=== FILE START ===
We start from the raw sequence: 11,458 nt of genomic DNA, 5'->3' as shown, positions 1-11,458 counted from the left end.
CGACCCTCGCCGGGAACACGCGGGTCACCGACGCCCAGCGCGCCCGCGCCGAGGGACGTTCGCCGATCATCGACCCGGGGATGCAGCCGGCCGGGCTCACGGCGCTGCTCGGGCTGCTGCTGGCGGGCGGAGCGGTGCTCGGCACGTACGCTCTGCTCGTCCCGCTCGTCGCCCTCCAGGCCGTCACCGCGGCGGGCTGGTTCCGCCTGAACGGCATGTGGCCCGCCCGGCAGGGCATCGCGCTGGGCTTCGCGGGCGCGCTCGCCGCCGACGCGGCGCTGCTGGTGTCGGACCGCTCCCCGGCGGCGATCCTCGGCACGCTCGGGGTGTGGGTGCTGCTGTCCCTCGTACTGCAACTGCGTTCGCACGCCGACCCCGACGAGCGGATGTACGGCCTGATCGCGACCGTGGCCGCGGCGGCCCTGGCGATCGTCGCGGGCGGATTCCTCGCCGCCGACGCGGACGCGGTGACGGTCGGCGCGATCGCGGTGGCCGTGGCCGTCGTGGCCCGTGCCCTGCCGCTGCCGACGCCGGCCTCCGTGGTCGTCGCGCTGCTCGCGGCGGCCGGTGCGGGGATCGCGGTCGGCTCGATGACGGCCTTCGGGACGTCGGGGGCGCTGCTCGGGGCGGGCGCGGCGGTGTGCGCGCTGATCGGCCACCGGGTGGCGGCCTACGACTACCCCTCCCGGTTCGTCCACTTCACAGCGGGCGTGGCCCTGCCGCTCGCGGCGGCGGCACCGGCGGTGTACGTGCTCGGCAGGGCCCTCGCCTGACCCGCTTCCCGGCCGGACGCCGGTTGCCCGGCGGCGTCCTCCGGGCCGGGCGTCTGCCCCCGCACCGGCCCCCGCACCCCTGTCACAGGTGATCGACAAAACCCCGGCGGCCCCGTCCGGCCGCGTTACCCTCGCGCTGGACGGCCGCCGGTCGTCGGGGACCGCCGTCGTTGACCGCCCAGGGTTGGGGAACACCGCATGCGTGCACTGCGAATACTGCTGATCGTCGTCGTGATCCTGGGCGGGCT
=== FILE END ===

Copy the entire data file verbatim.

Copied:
We start from the raw sequence: 11,458 nt of genomic DNA, 5'->3' as shown, positions 1-11,458 counted from the left end.
CGACCCTCGCCGGGAACACGCGGGTCACCGACGCCCAGCGCGCCCGCGCCGAGGGACGTTCGCCGATCATCGACCCGGGGATGCAGCCGGCCGGGCTCACGGCGCTGCTCGGGCTGCTGCTGGCGGGCGGAGCGGTGCTCGGCACGTACGCTCTGCTCGTCCCGCTCGTCGCCCTCCAGGCCGTCACCGCGGCGGGCTGGTTCCGCCTGAACGGCATGTGGCCCGCCCGGCAGGGCATCGCGCTGGGCTTCGCGGGCGCGCTCGCCGCCGACGCGGCGCTGCTGGTGTCGGACCGCTCCCCGGCGGCGATCCTCGGCACGCTCGGGGTGTGGGTGCTGCTGTCCCTCGTACTGCAACTGCGTTCGCACGCCGACCCCGACGAGCGGATGTACGGCCTGATCGCGACCGTGGCCGCGGCGGCCCTGGCGATCGTCGCGGGCGGATTCCTCGCCGCCGACGCGGACGCGGTGACGGTCGGCGCGATCGCGGTGGCCGTGGCCGTCGTGGCCCGTGCCCTGCCGCTGCCGACGCCGGCCTCCGTGGTCGTCGCGCTGCTCGCGGCGGCCGGTGCGGGGATCGCGGTCGGCTCGATGACGGCCTTCGGGACGTCGGGGGCGCTGCTCGGGGCGGGCGCGGCGGTGTGCGCGCTGATCGGCCACCGGGTGGCGGCCTACGACTACCCCTCCCGGTTCGTCCACTTCACAGCGGGCGTGGCCCTGCCGCTCGCGGCGGCGGCACCGGCGGTGTACGTGCTCGGCAGGGCCCTCGCCTGACCCGCTTCCCGGCCGGACGCCGGTTGCCCGGCGGCGTCCTCCGGGCCGGGCGTCTGCCCCCGCACCGGCCCCCGCACCCCTGTCACAGGTGATCGACAAAACCCCGGCGGCCCCGTCCGGCCGCGTTACCCTCGCGCTGGACGGCCGCCGGTCGTCGGGGACCGCCGTCGTTGACCGCCCAGGGTTGGGGAACACCGCATGCGTGCACTGCGAATACTGCTGATCGTCGTCGTGATCCTGGGCGGGCT